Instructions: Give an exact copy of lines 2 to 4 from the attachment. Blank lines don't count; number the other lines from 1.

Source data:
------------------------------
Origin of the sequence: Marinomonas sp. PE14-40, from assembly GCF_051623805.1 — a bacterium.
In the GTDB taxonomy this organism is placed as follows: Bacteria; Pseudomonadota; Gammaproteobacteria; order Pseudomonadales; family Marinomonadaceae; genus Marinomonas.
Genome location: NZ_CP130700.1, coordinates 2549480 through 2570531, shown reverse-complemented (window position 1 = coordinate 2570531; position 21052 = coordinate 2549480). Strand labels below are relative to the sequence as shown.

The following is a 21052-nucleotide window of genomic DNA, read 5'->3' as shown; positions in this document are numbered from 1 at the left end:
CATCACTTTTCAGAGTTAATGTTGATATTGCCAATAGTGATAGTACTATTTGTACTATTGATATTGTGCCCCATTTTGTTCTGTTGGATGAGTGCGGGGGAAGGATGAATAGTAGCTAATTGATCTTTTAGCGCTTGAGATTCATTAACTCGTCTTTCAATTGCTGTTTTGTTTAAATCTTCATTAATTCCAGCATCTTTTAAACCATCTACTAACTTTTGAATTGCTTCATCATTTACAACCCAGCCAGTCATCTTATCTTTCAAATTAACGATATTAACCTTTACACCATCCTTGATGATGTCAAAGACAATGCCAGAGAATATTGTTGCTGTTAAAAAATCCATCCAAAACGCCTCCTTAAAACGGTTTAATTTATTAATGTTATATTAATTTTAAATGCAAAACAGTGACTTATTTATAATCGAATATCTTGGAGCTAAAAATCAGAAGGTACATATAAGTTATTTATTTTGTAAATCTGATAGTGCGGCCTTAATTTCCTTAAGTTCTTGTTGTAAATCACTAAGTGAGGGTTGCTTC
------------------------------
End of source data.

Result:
In the GTDB taxonomy this organism is placed as follows: Bacteria; Pseudomonadota; Gammaproteobacteria; order Pseudomonadales; family Marinomonadaceae; genus Marinomonas.
Genome location: NZ_CP130700.1, coordinates 2549480 through 2570531, shown reverse-complemented (window position 1 = coordinate 2570531; position 21052 = coordinate 2549480). Strand labels below are relative to the sequence as shown.

The following is a 21052-nucleotide window of genomic DNA, read 5'->3' as shown; positions in this document are numbered from 1 at the left end: